A lot of initial attraction is based on visual cues, but just ask anyone who's ever used Tinder and they'll tell you: looks ain't everything. So forget love at first sight; let's talk about love at first prolonged, close-up armpit sniff. Because while you might think you want all kinds of qualities in a mate—floppy hair! trivia skills! a vast collection of striped button down shirts!—smell can actually be one of the simplest predictors of attraction*.
All of us, without knowing it, are capable of literally snorting our ways to a good mate. This is because we unconsciously "smell" chemical signals in our environment, including the components of other peoples' body scents. In fact, we have individual odors the same way we have unique fingerprints. Like stinky lil chemical snowflakes.
Smelling someone's B.O. gives us info about their personal major histocompatibility complex (or MHC), and kids whose parents have somewhat dissimilar MHCs are immunologically healthier. So when someone smells all sexytimes good to you, it might actually be your olfactory bulb screaming "YOU GUYS SHOULD TOTALLY HAVE BAYBEEEEEES." Which...inappropriate, olfactory bulb. Maybe I'm not ready to be a mom; did you think about that before sending a bunch of chemical signals to my brain indicating I should make out with this guy? No, no you did not. It's the same regardless of orientation or gender—a dissimilar (but not too dissimilar) MHC is associated with smelling more pleasant and attractive.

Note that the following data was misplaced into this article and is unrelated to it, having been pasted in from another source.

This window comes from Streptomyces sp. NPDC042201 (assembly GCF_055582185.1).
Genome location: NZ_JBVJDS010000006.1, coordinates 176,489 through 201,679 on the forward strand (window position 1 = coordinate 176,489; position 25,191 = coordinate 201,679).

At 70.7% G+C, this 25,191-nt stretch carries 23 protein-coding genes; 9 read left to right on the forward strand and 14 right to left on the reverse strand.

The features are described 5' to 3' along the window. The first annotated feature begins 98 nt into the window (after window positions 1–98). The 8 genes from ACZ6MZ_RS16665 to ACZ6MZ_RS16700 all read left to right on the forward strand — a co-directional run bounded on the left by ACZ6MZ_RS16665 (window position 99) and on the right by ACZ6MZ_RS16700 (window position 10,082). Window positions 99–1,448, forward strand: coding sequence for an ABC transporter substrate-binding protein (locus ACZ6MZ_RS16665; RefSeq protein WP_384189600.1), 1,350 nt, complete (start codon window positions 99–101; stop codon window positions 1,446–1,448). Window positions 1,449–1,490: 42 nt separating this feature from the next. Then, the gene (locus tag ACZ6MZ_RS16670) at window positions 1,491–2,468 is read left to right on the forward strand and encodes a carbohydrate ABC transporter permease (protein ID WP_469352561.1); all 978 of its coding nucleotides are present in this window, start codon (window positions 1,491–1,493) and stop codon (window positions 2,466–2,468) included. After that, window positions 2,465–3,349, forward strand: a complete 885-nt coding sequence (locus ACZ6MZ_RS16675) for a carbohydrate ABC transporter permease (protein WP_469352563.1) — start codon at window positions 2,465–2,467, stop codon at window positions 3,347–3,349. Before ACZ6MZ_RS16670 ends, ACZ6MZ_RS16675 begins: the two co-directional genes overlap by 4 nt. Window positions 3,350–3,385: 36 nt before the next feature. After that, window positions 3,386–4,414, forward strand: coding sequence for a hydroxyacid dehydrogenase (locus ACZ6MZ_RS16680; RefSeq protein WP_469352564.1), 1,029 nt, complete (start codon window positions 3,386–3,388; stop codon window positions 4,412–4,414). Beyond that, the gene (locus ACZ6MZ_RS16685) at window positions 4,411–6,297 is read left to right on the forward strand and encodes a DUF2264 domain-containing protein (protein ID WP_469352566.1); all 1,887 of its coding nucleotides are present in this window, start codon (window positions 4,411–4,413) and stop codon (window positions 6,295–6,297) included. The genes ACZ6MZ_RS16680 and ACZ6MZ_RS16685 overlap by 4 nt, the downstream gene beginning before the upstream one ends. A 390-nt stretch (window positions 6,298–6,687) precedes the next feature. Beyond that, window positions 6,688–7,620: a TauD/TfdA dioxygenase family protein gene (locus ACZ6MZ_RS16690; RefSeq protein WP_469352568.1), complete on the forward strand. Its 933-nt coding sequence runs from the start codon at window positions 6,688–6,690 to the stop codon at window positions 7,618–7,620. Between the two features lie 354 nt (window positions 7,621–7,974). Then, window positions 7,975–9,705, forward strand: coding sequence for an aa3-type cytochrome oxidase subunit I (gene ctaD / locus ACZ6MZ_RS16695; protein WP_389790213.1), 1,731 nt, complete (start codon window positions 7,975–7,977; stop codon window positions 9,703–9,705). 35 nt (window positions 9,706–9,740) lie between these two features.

The only people for whom this isn't true, actually, are women on The Pill. Birth control actually changes who you're attracted to, with women preferring people whose MHCs are more similar to their own. So someone you thought was cute when you were taking Yaz may be significantly less charming when you go off it.
Which brings us to perhaps the most fascinating part of this whole thing for beauty fans: the genetic basis for having a signature scent. Turns out we probably love fragrance so much because we're actually using it as an MHC amplifier to help mates find us. Wearing that Byredo is like holding up a megaphone to your genes and hoping someone who really, really likes them will follow the scent trail straight to you. If there was ever an argument for buying the scents you like instead of just whatever's popular...well, this one's pretty definitive.
*The science of scent is fascinating, but before we go any further I should say that I'm covering this in a very, very cursory way. There's plenty of disagreement in the biological community about how much humans use olfactory data, so I've tried to take information from recent, reputable studies, with some additional theories offered because they're interesting and fun to consider!